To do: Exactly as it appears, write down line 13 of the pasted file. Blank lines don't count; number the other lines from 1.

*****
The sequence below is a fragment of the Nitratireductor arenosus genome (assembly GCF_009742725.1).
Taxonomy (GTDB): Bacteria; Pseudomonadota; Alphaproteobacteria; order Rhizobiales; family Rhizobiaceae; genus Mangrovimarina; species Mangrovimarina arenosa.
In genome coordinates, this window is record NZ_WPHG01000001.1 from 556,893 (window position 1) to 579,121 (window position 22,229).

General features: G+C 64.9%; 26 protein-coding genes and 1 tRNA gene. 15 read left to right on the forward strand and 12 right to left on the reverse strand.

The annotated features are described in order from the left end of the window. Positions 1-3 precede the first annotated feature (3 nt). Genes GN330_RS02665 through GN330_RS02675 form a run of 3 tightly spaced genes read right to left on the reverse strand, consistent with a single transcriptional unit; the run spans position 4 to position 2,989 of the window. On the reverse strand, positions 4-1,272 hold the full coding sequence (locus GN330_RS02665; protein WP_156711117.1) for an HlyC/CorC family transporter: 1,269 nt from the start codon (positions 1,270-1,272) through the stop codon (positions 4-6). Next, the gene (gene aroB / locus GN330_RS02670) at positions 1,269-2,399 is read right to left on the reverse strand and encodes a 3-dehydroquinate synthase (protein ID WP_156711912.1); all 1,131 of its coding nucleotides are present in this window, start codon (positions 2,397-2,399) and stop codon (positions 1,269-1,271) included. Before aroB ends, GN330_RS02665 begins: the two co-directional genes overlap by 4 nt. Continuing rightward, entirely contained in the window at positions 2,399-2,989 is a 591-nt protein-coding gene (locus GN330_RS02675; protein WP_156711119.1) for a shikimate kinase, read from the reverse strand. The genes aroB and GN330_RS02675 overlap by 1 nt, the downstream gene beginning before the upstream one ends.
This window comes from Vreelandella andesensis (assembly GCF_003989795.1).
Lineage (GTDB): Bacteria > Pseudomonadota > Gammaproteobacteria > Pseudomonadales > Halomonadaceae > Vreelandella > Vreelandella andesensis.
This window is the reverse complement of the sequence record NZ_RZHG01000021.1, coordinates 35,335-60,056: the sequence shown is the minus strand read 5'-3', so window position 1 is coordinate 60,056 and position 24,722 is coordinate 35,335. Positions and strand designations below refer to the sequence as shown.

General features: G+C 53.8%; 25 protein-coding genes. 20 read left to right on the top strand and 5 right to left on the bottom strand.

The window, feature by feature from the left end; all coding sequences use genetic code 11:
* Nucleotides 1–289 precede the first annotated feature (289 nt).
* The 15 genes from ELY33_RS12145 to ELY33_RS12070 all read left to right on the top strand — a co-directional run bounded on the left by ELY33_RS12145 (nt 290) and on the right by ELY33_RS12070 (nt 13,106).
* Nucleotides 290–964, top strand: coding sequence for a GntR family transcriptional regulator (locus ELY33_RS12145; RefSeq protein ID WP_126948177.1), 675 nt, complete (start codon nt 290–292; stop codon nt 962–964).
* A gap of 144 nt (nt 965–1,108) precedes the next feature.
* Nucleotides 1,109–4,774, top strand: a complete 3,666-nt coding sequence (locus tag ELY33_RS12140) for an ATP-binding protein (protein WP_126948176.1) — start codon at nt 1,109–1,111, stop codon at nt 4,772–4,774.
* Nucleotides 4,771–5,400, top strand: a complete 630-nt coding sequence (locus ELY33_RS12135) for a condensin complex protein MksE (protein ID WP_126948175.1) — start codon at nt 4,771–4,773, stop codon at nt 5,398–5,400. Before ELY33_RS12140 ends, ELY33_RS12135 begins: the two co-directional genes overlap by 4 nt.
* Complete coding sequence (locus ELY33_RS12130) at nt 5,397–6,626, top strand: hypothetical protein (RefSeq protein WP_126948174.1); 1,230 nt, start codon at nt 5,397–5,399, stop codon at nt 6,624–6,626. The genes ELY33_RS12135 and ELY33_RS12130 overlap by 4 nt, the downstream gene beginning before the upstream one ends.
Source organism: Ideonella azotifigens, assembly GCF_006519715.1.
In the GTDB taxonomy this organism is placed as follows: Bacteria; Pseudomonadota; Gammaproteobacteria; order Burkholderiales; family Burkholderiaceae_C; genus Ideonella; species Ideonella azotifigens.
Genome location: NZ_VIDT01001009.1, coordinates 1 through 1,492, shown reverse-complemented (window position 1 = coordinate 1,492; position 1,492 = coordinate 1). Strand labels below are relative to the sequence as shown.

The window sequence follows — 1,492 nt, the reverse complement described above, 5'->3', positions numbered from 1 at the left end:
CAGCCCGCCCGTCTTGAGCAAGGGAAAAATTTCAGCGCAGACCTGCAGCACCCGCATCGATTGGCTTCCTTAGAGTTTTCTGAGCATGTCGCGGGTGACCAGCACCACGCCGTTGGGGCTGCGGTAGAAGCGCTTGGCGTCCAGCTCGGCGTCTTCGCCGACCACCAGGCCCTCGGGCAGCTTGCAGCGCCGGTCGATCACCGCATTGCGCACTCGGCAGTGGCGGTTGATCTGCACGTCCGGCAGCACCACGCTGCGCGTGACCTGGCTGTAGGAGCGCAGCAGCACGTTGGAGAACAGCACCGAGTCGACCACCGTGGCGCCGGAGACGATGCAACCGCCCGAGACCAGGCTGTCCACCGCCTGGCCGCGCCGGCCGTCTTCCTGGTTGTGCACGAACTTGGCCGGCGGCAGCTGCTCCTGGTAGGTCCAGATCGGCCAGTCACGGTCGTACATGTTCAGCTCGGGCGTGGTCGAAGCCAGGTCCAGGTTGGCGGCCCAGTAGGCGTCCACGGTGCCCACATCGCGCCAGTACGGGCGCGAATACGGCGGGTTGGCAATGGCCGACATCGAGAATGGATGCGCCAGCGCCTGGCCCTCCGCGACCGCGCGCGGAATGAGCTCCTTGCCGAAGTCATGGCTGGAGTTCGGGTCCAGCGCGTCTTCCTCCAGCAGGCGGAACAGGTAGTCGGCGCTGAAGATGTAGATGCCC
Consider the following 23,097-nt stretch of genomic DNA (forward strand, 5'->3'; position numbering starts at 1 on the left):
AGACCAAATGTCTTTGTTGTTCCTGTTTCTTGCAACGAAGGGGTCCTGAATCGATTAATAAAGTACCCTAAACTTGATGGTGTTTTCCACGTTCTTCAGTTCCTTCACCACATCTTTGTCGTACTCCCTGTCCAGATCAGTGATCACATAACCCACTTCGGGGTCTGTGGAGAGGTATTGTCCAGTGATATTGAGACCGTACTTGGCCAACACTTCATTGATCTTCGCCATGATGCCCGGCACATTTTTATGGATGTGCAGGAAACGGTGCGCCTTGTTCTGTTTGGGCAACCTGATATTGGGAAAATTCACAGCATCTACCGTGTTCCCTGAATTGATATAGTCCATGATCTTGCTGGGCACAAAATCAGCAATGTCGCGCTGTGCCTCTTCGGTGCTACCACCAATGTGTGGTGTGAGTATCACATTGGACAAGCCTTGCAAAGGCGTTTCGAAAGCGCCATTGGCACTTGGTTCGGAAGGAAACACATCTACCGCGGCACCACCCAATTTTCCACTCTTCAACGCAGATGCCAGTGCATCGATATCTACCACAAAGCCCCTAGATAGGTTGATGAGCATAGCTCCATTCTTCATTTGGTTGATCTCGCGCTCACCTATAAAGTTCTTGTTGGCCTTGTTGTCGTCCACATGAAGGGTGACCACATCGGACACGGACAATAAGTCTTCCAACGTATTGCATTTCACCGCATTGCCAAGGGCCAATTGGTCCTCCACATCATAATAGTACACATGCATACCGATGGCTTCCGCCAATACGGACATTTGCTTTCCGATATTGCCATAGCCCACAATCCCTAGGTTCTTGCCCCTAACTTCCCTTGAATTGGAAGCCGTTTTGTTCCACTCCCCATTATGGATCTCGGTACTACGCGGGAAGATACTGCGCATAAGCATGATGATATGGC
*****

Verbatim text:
* Nucleotides 290–964, top strand: coding sequence for a GntR family transcriptional regulator (locus ELY33_RS12145; RefSeq protein ID WP_126948177.1), 675 nt, complete (start codon nt 290–292; stop codon nt 962–964).